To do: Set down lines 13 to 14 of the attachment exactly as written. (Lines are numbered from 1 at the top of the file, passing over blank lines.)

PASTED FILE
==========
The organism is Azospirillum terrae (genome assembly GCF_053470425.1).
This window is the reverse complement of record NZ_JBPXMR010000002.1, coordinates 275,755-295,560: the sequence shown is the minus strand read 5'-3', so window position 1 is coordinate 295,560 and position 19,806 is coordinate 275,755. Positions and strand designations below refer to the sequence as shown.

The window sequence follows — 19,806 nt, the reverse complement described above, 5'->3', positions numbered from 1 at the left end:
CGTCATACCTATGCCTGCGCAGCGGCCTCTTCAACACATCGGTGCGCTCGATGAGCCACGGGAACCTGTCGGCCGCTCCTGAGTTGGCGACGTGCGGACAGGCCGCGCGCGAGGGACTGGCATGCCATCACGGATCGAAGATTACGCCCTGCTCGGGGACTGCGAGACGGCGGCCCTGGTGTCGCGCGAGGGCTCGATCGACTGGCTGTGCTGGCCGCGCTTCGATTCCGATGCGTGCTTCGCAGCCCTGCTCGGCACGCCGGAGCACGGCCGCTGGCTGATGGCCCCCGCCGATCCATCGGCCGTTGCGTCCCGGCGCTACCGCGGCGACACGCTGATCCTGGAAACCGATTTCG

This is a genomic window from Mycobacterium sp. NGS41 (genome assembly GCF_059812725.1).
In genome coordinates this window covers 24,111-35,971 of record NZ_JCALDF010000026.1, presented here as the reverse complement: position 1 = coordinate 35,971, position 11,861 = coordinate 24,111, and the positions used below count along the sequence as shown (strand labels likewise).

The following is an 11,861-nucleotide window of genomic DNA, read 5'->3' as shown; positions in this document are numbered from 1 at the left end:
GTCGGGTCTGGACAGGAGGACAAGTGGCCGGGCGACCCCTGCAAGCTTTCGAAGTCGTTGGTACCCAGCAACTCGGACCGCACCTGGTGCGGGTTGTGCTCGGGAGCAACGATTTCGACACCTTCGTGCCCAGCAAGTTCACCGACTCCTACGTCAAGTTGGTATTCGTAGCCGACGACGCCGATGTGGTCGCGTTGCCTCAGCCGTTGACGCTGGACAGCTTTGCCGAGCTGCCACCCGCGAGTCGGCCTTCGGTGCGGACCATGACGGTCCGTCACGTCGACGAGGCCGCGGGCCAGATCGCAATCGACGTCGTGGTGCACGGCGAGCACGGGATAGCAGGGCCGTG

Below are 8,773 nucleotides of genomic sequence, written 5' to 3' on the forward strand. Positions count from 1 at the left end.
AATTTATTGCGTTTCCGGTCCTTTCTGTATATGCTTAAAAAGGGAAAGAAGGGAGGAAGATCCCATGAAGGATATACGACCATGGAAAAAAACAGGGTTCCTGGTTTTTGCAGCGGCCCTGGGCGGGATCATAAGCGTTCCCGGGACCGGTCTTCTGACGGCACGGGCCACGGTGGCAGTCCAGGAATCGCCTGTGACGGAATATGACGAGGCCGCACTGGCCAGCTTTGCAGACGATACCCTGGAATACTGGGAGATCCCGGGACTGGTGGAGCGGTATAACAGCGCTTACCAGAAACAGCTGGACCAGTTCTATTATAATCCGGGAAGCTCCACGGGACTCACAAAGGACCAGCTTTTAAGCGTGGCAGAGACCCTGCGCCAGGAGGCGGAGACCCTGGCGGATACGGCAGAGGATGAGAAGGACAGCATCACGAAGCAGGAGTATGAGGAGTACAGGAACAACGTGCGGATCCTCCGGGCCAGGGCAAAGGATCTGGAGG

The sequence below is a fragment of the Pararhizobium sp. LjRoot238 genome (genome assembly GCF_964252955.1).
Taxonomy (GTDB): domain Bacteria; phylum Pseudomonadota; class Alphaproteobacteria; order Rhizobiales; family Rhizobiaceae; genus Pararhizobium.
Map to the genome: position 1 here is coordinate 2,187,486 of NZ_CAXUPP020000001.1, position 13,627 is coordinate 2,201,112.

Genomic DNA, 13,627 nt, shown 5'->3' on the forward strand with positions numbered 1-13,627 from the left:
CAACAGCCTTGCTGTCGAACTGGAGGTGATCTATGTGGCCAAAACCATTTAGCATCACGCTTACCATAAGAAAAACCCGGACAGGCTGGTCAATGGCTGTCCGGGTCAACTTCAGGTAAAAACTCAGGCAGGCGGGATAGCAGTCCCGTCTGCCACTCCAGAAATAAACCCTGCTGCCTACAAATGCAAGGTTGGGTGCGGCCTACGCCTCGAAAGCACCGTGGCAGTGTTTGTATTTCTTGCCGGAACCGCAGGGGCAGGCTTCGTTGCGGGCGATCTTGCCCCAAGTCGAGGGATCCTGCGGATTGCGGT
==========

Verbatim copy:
Map to the genome: position 1 here is coordinate 2,187,486 of NZ_CAXUPP020000001.1, position 13,627 is coordinate 2,201,112.

Genomic DNA, 13,627 nt, shown 5'->3' on the forward strand with positions numbered 1-13,627 from the left: